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Williams wants more training for Cops

Williams wants more training for Cops

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Chairman of Police and Public Service Commission, Cecil ‘Blazer’ Williams, is of the sound opinion that there should be training of officers to deal with matters of the criminal mind. He said that Police officials should not only be qualified academically, but also psychologically.

Williams made his remarks last Thursday, August 10, 2006 at the Royal St. Vincent and the Grenadines Police Force Gazzetted Officers Retreat at the Anglican Pastoral Centre located at New Montrose.{{more}}

Held under the theme: “Equipping ourselves to Face the Challenge Ahead”, Williams highlighted some ways policemen and women can do a more effective job of handling criminal acts in St. Vincent and the Grenadines. He further stated that there should be a more intimate relationship with the general public on matters affecting the country. Williams made mention that throughout the Caribbean, criminals have been undermining police, and there needs to be rigorous training for policemen.

Featured Speaker, Governor-General Sir Fredrick Ballantyne, said the fact that the crime rate in St. Vincent and the Grenadines is not high is a great credit to the Police Force.

Sir Frederick pointed out that it is almost difficult to police persons planting and exporting marijuana. “There is inadequate security at the ports to control drug trafficking,” remarked Sir Frederick.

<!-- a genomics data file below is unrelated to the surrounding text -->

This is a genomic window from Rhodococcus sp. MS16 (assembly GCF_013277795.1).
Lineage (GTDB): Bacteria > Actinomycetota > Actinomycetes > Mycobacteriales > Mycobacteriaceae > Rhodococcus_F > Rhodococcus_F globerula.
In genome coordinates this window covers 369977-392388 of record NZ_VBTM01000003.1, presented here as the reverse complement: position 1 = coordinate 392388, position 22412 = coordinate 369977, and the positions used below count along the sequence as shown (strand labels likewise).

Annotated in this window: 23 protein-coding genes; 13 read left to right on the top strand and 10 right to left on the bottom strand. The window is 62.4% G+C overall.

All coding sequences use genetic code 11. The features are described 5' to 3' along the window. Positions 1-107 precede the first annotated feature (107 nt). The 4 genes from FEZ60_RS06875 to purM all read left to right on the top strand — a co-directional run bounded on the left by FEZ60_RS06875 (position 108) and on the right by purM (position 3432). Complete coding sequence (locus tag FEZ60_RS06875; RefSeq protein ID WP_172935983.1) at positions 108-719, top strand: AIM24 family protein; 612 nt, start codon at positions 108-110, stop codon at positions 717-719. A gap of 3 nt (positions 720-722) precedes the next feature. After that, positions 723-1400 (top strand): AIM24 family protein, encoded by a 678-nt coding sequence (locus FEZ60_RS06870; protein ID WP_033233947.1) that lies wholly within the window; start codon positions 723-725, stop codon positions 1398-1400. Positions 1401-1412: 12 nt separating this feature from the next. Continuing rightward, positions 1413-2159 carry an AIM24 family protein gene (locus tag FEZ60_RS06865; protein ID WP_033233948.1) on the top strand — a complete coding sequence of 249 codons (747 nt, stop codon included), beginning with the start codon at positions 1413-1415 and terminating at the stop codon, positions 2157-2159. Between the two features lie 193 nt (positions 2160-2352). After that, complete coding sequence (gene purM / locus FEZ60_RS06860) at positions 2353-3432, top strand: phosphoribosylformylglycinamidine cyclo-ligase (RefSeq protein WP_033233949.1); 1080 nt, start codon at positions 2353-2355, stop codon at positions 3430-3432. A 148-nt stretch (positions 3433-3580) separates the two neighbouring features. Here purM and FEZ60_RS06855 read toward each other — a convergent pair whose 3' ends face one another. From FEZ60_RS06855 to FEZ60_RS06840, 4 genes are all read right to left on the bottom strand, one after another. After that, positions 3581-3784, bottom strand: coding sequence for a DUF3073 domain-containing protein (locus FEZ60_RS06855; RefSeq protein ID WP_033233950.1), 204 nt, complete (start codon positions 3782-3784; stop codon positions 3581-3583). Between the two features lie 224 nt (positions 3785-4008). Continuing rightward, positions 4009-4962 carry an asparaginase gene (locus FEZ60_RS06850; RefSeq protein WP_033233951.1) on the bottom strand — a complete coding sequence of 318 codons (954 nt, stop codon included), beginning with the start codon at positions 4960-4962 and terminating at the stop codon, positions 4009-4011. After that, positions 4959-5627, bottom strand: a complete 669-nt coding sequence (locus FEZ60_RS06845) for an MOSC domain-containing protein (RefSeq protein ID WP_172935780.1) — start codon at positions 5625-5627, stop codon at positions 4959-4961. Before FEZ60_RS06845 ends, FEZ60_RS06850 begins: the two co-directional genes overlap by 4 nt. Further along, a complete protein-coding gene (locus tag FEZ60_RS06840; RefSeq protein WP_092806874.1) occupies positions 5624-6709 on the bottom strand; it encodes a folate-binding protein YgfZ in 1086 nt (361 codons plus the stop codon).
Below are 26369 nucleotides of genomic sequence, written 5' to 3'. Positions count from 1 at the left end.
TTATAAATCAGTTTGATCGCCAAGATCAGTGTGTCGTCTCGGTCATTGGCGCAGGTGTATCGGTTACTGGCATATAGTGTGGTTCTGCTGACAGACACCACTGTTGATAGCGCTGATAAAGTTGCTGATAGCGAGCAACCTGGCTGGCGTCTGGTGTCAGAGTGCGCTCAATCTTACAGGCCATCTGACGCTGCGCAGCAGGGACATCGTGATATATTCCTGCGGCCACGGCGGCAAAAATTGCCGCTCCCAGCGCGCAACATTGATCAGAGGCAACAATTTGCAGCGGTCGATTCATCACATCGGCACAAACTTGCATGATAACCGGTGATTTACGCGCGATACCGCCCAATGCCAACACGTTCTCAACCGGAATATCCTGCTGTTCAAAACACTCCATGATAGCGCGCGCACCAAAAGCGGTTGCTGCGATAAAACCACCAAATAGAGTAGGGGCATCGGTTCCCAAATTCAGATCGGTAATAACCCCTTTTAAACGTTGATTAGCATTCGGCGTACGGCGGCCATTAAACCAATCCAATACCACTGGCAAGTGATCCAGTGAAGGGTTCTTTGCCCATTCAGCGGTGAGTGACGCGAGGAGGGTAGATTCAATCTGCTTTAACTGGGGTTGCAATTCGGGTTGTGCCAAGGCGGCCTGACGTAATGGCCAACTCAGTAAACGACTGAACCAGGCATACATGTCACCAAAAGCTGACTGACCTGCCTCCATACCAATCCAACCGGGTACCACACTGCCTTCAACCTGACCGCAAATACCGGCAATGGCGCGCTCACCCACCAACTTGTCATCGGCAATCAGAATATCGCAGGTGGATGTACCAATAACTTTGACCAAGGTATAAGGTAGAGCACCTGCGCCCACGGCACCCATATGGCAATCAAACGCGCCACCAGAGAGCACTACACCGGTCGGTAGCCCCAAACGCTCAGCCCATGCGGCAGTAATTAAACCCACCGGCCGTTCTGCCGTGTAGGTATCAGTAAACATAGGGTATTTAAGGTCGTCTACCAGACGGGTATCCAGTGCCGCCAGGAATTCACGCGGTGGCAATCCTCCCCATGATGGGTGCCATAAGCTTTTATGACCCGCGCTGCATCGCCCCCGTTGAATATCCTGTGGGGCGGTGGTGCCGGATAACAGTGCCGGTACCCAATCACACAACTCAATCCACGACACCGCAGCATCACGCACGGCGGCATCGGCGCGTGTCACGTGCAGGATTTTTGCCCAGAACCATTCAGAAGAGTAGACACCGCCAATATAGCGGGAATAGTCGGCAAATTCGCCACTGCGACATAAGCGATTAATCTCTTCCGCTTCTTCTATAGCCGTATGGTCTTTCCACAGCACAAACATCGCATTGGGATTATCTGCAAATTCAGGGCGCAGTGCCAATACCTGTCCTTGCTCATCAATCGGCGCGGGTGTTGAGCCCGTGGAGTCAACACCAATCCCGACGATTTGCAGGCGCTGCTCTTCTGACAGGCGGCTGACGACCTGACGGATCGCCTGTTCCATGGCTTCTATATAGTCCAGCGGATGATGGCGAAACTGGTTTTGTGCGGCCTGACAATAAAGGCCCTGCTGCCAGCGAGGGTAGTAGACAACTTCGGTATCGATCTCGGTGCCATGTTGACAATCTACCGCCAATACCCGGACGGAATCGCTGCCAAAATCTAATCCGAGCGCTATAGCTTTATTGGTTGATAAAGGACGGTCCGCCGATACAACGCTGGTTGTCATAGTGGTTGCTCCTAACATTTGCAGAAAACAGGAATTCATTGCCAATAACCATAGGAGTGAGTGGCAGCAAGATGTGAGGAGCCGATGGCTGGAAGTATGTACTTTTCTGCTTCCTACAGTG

“Gone are the days when our young people settle their differences in a more civil manner,” said Sir Frederick. He noted that some of the violent acts committed here stem from poverty, illiteracy, and drugs among others.

The Governor-General saw it fit to share some of his solutions that might help reduce crime and violence here. He said there is a need for a highly sophisticated group of officers to deal with criminals. He also thinks that every police officer should have an educational goal that not only prepares him for the job, but also for promotion. The Governor-General said that law classes should also be available to all officers.

Sir Frederick added that he is not surprised that most of the criminals here have a secondary education and are taking up illegal activities. He said that he would really like to see officers as partners with law-abiding citizens.

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